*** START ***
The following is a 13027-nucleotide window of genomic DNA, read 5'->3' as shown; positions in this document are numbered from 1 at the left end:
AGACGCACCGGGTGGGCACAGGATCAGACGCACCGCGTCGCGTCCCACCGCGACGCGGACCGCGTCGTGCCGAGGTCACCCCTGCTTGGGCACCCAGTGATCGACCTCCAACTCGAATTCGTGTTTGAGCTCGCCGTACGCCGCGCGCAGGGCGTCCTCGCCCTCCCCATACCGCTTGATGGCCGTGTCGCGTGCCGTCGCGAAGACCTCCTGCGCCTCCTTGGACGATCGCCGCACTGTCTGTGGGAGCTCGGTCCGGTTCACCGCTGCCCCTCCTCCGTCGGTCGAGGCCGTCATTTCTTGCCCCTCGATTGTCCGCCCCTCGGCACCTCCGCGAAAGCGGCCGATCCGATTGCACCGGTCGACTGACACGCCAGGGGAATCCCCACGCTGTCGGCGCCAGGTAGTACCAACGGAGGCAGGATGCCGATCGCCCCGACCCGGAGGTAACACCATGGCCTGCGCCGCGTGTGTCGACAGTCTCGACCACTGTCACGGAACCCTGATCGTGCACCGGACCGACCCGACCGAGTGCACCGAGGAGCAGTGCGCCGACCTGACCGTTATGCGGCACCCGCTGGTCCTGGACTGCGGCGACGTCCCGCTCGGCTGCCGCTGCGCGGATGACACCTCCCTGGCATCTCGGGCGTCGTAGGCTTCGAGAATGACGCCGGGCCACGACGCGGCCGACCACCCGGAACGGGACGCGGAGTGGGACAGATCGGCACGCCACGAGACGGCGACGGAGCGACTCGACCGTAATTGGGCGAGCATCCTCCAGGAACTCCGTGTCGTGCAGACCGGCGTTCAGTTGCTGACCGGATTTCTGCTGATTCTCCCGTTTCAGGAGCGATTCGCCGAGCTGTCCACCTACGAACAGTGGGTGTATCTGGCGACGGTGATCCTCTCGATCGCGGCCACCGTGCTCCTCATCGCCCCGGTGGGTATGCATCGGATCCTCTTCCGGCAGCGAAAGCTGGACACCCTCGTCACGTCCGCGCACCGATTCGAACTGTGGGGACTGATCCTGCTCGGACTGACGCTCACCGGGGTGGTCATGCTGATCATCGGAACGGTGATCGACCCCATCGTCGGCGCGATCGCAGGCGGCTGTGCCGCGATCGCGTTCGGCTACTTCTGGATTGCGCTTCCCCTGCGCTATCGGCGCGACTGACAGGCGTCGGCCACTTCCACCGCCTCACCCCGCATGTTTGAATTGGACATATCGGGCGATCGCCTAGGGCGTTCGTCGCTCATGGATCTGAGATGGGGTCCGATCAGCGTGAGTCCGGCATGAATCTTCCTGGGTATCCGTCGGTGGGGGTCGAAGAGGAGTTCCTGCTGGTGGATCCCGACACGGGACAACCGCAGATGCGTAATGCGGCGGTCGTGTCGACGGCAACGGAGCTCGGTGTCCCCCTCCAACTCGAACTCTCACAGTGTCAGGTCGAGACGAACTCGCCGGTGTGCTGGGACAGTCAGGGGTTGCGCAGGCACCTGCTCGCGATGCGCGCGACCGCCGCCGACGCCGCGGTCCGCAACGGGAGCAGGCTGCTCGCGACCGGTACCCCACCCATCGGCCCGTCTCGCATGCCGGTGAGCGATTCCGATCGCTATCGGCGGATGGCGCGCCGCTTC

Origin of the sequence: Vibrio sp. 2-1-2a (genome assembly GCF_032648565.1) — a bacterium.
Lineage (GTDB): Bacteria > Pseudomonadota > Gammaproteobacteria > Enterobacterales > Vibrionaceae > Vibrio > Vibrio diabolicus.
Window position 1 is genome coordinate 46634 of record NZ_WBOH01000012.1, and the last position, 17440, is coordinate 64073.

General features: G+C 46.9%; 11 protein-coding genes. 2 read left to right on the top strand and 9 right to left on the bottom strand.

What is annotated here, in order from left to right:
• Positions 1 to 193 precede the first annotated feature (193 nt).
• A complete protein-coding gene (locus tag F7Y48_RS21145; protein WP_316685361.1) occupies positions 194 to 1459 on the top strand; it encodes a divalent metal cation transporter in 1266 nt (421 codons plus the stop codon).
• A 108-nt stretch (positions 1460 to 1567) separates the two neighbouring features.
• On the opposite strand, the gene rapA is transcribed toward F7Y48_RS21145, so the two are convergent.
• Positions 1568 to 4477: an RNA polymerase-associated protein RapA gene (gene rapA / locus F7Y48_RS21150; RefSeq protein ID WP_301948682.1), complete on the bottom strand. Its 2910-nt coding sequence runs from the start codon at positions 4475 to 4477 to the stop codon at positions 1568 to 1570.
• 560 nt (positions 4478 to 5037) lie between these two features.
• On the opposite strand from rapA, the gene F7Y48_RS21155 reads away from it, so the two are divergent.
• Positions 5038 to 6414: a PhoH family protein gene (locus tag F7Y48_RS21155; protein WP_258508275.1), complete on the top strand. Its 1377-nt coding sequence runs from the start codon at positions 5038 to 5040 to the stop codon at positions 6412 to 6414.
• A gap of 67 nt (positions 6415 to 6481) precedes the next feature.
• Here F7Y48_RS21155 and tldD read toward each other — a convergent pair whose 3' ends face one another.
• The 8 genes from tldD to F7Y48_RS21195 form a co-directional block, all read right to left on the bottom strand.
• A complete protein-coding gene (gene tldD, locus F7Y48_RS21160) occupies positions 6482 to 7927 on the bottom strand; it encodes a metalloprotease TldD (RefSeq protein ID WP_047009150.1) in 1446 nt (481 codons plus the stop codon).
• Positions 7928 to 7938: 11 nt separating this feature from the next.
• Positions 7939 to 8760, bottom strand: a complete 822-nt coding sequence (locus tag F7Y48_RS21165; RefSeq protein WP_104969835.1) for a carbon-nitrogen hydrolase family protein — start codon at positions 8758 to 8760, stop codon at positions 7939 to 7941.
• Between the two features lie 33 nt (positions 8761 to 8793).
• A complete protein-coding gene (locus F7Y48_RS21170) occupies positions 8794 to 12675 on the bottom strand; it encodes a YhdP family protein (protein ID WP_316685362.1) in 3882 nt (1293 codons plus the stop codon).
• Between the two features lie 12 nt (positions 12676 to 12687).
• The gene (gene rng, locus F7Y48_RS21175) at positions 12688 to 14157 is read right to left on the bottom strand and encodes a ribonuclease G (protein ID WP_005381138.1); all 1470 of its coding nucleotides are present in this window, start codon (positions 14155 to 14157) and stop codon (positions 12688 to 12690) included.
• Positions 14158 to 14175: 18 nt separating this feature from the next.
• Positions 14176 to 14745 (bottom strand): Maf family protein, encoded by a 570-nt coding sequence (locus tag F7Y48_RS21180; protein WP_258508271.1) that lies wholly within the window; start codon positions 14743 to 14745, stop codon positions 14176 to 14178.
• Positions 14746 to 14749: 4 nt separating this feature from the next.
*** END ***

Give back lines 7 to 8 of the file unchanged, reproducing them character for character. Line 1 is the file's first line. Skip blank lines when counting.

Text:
What is annotated here, in order from left to right:
• Positions 1 to 193 precede the first annotated feature (193 nt).